Medical devices definitions varied: two countries used the definition from the International Medical Device Regulators Forum (IMDRF), one a specific definition, and two referred to the ASEAN Medical device directive.

In all countries with legal provisions in place, medical devices have been classified according to the risk although the risk classification varied (WHO, Global Harmonization Task Force (GHTF), ASEAN).

There were significant variations in the requirements for marketing authorization applications, although some elements were widely shared, such as device details, Essential principles checklist for safety and performance of medical devices and IVDs, Declaration of conformity, labelling, or design and manufacturing information. QMS certificate, free sales certificate and CE certificate were also common requirements.

Placing on the market

All members with legal provisions in place require registration of the manufacturer, importer or representative/distributor, and a majority perform import controls.

The requirements related to the Quality Management System included ISO 9001 and ISO 13485 in most of the countries, with additional specifications in some cases. The compliance with standards was mostly checked based on certificates issues by other organizations. Audits were only reported by one Member.

Market surveillance

A market surveillance and a vigilance system were in place in 4 of the Member States. Users report to Manufacturers in 3 countries, other economic operators in 4 countries, and the NRA in 3 countries.

The responsibilities of the manufacturers and other economic operators in terms of collection of user/patients feedback and reporting were quite similar between the countries. However, the responsibilities of the NRA varied significantly, especially with respect to collecting user/patients feedback, sharing this feedback with the manufacturers, or reviewing the manufacturer investigation reports.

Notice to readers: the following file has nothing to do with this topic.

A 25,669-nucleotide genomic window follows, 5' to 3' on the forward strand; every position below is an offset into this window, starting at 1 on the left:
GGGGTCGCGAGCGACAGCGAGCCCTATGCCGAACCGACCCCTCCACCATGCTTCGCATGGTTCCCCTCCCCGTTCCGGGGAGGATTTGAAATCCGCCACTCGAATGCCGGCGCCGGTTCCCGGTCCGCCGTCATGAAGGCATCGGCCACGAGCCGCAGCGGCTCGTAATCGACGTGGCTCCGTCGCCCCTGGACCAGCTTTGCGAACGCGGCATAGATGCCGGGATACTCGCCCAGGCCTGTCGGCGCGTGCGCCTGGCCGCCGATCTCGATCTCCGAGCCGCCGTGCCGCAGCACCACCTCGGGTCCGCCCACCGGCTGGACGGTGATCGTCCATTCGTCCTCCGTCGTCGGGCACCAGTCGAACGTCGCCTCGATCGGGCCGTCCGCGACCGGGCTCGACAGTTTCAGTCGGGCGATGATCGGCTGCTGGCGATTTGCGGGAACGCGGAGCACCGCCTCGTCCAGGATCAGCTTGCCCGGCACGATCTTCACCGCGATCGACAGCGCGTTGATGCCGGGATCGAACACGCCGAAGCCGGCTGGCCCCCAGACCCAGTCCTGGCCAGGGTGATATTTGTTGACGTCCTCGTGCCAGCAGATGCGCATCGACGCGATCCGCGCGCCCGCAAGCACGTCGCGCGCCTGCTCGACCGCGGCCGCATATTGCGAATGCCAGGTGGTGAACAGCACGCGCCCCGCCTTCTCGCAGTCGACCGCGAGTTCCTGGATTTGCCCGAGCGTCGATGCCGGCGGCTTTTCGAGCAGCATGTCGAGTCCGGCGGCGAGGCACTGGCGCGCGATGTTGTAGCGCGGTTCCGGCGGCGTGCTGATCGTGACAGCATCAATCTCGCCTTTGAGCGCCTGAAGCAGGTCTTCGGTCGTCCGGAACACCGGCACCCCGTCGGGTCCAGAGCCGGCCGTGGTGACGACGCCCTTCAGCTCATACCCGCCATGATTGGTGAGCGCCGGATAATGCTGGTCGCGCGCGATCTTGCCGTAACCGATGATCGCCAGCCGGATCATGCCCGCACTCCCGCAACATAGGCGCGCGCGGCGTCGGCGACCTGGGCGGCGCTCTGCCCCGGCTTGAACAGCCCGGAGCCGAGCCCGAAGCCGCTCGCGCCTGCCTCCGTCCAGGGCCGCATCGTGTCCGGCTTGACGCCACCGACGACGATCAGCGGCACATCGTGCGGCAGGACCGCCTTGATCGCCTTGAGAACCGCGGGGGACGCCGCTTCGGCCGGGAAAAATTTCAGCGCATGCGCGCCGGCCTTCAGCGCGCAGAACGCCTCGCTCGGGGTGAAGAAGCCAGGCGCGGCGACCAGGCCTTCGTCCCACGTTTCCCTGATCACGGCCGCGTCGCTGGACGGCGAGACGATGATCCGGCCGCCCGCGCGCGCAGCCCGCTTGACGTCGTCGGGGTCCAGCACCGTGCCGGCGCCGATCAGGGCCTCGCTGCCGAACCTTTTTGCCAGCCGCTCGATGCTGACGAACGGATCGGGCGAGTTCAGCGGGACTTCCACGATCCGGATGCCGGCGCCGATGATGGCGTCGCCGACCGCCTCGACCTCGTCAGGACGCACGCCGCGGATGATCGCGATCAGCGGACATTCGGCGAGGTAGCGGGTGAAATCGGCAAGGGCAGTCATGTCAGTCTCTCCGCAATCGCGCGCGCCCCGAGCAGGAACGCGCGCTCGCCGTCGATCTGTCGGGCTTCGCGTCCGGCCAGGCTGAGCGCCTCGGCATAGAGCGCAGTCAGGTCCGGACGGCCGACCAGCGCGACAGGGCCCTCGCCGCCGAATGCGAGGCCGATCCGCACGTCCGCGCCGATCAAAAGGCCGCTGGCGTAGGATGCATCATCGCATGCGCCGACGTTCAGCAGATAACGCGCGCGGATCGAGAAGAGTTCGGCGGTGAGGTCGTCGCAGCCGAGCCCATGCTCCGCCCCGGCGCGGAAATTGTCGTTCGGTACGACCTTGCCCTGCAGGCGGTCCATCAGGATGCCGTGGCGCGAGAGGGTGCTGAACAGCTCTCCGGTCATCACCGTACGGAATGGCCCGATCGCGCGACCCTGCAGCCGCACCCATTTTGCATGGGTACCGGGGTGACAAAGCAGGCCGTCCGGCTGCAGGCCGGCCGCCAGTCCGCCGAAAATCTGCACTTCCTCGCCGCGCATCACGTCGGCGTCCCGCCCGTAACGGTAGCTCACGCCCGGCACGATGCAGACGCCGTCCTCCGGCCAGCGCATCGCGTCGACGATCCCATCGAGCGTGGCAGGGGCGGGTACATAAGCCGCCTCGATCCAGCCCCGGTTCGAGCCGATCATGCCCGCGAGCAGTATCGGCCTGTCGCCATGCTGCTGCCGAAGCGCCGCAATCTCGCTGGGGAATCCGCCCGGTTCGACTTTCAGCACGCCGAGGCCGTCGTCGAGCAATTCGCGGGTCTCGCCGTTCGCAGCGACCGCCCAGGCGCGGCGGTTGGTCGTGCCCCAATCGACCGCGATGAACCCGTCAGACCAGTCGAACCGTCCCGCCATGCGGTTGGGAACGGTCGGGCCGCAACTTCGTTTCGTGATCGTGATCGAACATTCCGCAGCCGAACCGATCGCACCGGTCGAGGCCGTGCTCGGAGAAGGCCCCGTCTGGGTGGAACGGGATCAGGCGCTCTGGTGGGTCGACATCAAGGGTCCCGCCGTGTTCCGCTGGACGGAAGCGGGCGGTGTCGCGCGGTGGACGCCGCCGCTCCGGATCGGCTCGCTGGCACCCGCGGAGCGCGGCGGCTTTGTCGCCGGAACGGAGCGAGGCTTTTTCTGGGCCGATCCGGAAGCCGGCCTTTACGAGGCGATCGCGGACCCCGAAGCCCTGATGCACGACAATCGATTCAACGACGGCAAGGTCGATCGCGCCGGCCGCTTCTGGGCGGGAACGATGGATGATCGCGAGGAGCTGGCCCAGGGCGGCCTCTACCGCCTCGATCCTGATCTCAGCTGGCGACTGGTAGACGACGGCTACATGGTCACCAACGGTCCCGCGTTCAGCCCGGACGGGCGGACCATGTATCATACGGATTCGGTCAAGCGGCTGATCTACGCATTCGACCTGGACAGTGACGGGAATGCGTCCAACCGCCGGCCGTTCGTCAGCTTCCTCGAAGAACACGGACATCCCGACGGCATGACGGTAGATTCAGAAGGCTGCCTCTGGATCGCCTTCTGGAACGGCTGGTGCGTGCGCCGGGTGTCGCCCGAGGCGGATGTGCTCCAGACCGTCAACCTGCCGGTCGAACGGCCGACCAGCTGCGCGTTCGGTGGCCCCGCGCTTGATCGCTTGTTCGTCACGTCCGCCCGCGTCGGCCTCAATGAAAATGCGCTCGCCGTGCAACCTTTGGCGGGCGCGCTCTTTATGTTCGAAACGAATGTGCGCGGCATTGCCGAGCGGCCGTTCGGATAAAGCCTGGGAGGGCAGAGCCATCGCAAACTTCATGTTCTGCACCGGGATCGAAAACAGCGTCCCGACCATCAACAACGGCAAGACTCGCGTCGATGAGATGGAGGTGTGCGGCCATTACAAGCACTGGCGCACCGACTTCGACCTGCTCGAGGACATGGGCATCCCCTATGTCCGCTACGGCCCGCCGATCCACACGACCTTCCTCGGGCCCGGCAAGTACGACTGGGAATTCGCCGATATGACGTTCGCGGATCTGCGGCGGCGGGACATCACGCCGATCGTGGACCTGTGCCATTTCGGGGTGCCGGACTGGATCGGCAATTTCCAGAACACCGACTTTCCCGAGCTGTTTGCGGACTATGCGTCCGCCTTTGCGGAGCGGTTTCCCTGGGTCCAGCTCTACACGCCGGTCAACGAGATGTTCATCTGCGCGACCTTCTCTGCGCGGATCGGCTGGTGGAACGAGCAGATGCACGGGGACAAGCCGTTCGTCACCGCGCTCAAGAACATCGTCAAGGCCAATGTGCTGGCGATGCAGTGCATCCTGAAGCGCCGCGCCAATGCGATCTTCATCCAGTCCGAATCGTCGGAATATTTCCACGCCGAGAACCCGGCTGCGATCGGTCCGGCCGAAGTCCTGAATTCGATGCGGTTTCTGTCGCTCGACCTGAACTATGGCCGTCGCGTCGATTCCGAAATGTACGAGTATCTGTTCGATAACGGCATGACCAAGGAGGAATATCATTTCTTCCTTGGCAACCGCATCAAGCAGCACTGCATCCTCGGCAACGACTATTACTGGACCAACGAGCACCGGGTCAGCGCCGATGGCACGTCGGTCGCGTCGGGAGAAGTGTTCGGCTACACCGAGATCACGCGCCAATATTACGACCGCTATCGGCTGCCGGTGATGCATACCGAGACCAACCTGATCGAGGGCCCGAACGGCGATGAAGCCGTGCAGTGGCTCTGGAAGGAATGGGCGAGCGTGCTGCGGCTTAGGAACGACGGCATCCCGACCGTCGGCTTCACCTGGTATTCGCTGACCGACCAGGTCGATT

Generally no system was in place to provide extra incentive to report feedback related to assistive products.


When requested about the needs to strengthen medical devices regulations, the most common responses were related to training and reliance.

Next steps

Based on the results from the survey, the following needs were identified:

  • Capacity building for medical devices
  • Reliance for medical devices


  1. WHO. WHO Global Benchmarking Tool + Medical Devices (GBT + medical devices) for evaluation of national regulatory systems of medical devices including in-vitro diagnostics [Internet]. [cited 2022 Dec 8]. Available from:
  2. World Health Organization. WHO global model regulatory framework for medical devices including in vitro diagnostic medical devices [Internet]. Geneva: World Health Organization; 2017 [cited 2022 Dec 16]. (WHO Medical device technical series). Available from:
  3. WHO. Guidance for post-market surveillance and market surveillance of medical devices, including in vitro diagnostics. [Internet]. 2020. Available from: